Yes we can!
Yes we did!
Yes we can!
Yes we did!
So went the chant lead by Colin Meloy of the Decemberists and the packed house at the Electric Factory. It was only a few days after the election of Barrack Obama in 2008 and Meloy (along with most of the crowd) were still abuzz with excitement. However, as the chant went on I couldn’t help but notice that here and there a few fans turned around and left the show.
I must confess that at the time it didn’t really bother me. But ever since the fervor that arose in the wake of Mike Pence’s visit to see Hamilton this past weekend, I have been thinking about the exodus of those fans eight years ago.
Let me be clear. My wife and I are theatre people. We both performed from middle school through college and she has worked in professional theatre as a fundraiser ever since. Thus it should come as no surprise that we fundamentally sympathetic to the actors.
The issue for me is not what the cast said (remember, the boos came from the audience, not the actors). Their words were both eloquent and respectful. Indeed, vice president elect Pence has stated that he had no problem with them. Moreover, contrary to what the president elect and others have claimed, the role of theatre (or any art) is not to create a “safe space” or to make people happy. Indeed, it is patently absurd that some of those who previously criticized the idea of “safe space” for overly-sensitive liberal types are now demanding it for themselves. But that’s beside the point. Because this issue is not about the first amendment or being offended, it is about the sacred space between performer and audience.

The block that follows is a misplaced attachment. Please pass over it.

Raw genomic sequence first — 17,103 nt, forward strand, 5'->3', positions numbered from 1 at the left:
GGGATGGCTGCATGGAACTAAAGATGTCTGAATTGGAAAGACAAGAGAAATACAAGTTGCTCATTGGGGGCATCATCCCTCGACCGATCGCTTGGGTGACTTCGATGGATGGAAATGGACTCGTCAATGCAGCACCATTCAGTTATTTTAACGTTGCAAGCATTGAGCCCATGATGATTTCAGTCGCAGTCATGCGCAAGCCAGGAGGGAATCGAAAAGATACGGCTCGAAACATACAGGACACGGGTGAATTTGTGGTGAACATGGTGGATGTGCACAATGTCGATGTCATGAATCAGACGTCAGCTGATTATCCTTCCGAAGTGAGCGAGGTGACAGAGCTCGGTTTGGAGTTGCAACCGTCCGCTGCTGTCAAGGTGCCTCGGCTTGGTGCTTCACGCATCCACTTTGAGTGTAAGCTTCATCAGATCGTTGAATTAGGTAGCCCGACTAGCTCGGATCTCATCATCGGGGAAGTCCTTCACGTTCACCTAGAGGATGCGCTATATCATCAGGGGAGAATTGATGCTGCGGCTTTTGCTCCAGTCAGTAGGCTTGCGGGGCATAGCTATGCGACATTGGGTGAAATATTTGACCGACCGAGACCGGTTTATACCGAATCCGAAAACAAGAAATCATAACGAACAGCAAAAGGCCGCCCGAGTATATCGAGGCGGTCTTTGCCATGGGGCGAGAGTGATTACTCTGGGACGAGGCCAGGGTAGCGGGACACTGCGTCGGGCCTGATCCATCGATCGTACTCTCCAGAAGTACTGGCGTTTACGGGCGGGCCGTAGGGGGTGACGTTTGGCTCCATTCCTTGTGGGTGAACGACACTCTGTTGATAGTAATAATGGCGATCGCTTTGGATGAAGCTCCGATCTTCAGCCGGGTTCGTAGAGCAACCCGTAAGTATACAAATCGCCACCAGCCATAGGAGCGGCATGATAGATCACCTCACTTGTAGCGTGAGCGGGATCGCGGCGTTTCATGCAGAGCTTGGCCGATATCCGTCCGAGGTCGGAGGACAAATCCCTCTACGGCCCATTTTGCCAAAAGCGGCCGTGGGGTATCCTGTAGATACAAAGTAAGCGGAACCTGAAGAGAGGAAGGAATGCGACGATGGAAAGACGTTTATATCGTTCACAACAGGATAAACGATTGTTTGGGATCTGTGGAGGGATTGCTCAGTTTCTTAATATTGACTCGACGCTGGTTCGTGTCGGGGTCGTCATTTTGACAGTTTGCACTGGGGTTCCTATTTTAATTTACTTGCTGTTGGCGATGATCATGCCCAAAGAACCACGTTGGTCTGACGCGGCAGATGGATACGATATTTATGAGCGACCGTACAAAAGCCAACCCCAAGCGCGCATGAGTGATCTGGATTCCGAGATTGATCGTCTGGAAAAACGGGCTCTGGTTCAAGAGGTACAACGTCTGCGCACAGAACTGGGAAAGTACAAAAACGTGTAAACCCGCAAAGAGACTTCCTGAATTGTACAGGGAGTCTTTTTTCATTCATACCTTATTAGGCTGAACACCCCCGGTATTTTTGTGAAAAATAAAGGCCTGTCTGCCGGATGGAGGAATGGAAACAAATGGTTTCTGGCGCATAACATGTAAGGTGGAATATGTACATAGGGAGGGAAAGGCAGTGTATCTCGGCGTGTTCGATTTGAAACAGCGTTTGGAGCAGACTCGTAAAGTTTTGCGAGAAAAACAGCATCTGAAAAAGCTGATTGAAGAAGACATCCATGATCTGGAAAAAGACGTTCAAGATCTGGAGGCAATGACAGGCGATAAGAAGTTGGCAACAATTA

This space has nothing to do with politics. The piece can be political. When not on stage the actors can be political. But, once that relationship between actor and audience is established, things change. The actor is no longer expressing their personal views but the voice of the character they inhabit. Any politics come from the piece, not the person.
This inherent distance between performer and audience is known as the Fourth Wall. And while a few artists (and Deadpool) make a career out of breaking it, the Fourth Wall is generally respected by both artist and audience alike. And so when it is broken it naturally raises questions.
To be fair, while the performers never broke character to address Mr. Pence, they did use the stage to make a personal statement. And that brings us at last to the real issue… should the stage be turned into the performer’s personal pulpit?
That’s a sticky issue because while we all have the right to free speech and free expression, those of us who perform or preach are called to willingly suspend them for the sake of our vocation. And speaking of pulpits, if Mr. Pence or Mr. Trump were to walk into my church I can’t promise I would be able to resist the opportunity to somehow tailor what I had to say in order to speak directly to them. Indeed, some would argue that if I didn’t I would be negligent in my prophet and moral duty to speak truth to power.
At the end of the day I don’t care that people were offended. They don’t have to listen to Hamilton or The Decemberists ever again. But I do think that those of us who perform need to remember that it is not about us, it is about the art. And that is what we must protect… not people’s feelings, not our ticket sales or attendance, but the sacred space between us and our audience, because without it, our art wouldn’t exist in the first place.